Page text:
Today, 10 November, the Directorate for Priority Crime Investigation (DPCI, commonly referred to as the “Hawks”) confirmed that an arrest warrant has been issued for ANC Secretary-General Ace Magashule. He is due to appear in court on Friday, 13 November, to face fraud and corruption charges relating to a ZAR 255mn asbestos audit contract dating back to his time as Free State premier. How the high-profile case plays out will have far-reaching consequences for the ANC, President Cyril Ramaphosa’s strength and possibly his reform agenda.
As discussed previously, Magashule’s arrest would remove the single greatest thorn in the president’s side within the raucous ruling party, but it will also trigger threats of a political backlash. The immediate fight will be over whether Magashule – who together with ex-president Jacob Zuma is associated with the ANC’s ‘radical economic transformation’ (RET) faction – should vacate his Luthuli House office immediately. The resolutions of the ANC’s late August National Executive Committee (NEC) meeting would indicate as much, but the RET faction will likely contest his removal by all possible means. Indeed, an initial press statement issued by Luthuli House appeared at best non-committal on the issue.
Legal wrangling will surely be protracted. In the immediate future, the RET faction could fight back via smear campaigns on social and in print media; try to mobilize the Umkhonto we Sizwe Military Veterans Association (MKMVA) for street protests; or perhaps even threaten to mobilize ANC branches in a recall maneuver against Ramaphosa at the ANC’s National General Council (NGC), which has been postponed owing to the pandemic. Some RET leaders (for example Ekurhuleni Mayor Mzwandile Masina) will likely join the fight preemptively, fearing that they could soon themselves become targets of investigations by the Hawks and the National Prosecuting Authority (NPA). However, overall the RET faction looks much weaker these days and its power, particularly on the streets, should not be overestimated, even if the move against Magashule may inspire intrigue and speculation, perhaps for months to come.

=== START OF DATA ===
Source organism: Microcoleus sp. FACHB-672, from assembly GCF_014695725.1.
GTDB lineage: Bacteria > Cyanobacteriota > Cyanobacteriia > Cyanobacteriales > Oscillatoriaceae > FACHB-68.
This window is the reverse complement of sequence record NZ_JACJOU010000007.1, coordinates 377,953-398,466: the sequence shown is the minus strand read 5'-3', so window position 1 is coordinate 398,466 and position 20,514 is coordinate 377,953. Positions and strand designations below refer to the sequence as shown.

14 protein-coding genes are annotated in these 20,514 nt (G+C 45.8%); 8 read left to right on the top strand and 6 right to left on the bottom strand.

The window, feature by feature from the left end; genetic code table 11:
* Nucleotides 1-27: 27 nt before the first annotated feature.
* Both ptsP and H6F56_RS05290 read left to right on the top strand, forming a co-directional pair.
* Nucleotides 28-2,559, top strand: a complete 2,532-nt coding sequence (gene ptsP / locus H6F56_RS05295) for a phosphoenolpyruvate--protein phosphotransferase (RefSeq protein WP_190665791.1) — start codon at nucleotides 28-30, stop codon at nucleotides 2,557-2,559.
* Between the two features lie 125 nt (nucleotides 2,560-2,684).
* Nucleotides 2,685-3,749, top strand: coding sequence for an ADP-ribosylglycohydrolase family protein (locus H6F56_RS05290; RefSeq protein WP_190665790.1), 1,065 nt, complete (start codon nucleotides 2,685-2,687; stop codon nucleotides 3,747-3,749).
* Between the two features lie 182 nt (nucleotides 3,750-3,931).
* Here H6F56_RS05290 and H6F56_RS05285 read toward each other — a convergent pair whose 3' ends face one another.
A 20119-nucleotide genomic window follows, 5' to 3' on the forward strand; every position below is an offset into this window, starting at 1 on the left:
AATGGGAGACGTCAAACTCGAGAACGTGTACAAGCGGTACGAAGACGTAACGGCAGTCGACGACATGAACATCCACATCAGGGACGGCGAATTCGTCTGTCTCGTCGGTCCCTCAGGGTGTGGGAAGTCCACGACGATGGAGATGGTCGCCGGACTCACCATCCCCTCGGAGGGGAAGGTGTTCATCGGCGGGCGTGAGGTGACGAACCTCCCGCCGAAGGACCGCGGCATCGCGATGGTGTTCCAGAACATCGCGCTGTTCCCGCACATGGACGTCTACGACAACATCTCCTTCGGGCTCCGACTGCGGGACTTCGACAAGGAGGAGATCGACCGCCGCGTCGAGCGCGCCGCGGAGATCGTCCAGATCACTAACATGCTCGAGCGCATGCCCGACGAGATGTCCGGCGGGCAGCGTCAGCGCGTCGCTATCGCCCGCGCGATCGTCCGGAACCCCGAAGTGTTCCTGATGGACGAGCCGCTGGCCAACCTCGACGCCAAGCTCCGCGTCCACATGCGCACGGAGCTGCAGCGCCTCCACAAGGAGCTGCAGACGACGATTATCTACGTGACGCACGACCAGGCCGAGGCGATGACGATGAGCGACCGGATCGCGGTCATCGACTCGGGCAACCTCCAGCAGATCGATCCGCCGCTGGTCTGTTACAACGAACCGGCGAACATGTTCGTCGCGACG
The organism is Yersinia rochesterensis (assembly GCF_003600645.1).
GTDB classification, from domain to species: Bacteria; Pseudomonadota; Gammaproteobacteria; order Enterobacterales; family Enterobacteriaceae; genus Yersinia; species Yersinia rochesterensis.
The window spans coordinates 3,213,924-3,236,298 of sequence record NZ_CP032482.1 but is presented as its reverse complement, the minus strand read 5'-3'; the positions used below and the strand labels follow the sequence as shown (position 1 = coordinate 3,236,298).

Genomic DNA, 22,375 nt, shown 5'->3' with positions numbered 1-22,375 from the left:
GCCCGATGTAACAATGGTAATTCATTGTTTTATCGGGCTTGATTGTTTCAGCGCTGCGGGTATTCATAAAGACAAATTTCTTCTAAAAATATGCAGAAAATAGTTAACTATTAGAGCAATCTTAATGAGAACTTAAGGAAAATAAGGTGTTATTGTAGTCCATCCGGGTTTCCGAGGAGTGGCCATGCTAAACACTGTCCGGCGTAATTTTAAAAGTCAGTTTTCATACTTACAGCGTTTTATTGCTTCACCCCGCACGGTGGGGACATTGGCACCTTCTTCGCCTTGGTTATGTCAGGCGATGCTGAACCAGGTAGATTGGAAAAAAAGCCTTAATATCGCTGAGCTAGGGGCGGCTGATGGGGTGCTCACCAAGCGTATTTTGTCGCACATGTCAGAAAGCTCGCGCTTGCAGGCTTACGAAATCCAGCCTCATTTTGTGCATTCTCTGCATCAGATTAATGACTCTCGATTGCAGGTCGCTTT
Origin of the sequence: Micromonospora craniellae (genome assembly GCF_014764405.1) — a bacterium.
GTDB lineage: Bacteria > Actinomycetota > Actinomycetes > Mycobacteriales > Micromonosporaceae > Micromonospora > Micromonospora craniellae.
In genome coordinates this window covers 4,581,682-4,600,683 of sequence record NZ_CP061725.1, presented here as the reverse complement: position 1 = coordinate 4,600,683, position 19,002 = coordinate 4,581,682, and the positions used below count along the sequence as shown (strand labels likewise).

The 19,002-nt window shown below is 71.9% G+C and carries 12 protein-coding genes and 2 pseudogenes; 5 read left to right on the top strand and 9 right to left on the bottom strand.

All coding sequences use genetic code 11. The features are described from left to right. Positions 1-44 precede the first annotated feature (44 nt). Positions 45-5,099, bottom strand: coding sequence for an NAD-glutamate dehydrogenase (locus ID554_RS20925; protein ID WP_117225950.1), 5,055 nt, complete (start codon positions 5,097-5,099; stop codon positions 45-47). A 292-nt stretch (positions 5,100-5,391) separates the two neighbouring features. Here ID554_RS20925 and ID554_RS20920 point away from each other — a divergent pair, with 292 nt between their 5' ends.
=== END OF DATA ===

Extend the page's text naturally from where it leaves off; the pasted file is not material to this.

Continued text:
The upside for governance will be limited, as the ANC’s corruption problems run far deeper than the Magashule faction. At best, a successful legal case would signal institutional improvements at the Hawks and NPA. Politically, Magashule’s demise could eventually strengthen Ramaphosa, if the anti-corruption campaign strikes with surgical precision, rather than a blanket sweep, and if the secretary-general becomes increasingly isolated.
There is also speculation among commentators that a political realignment could bolster Ramaphosa’s reform agenda. Clearly, a less influential populist faction would not be a bad thing for the reform outlook, but the institutional capacity to expedite reforms and consensus within Ramaphosa’s own constituency should not be overestimated. After all, Ramaphosa’s faction and its alliance partners are by no means agreed on thorny fiscal policy issues like the wage bill or microeconomic reforms, including in the energy sector.